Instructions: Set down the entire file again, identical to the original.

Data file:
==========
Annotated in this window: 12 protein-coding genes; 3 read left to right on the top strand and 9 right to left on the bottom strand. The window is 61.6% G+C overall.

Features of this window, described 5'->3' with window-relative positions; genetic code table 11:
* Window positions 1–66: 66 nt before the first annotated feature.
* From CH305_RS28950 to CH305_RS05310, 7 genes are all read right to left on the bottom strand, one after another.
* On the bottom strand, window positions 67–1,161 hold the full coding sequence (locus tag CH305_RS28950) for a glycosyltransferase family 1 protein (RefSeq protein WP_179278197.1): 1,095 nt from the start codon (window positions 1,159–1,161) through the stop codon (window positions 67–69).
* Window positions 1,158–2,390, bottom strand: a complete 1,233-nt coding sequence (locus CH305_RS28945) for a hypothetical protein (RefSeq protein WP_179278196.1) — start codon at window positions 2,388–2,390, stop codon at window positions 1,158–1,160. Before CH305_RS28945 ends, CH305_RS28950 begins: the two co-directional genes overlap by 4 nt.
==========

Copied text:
Annotated in this window: 12 protein-coding genes; 3 read left to right on the top strand and 9 right to left on the bottom strand. The window is 61.6% G+C overall.

Features of this window, described 5'->3' with window-relative positions; genetic code table 11:
* Window positions 1–66: 66 nt before the first annotated feature.
* From CH305_RS28950 to CH305_RS05310, 7 genes are all read right to left on the bottom strand, one after another.
* On the bottom strand, window positions 67–1,161 hold the full coding sequence (locus tag CH305_RS28950) for a glycosyltransferase family 1 protein (RefSeq protein WP_179278197.1): 1,095 nt from the start codon (window positions 1,159–1,161) through the stop codon (window positions 67–69).
* Window positions 1,158–2,390, bottom strand: a complete 1,233-nt coding sequence (locus CH305_RS28945) for a hypothetical protein (RefSeq protein WP_179278196.1) — start codon at window positions 2,388–2,390, stop codon at window positions 1,158–1,160. Before CH305_RS28945 ends, CH305_RS28950 begins: the two co-directional genes overlap by 4 nt.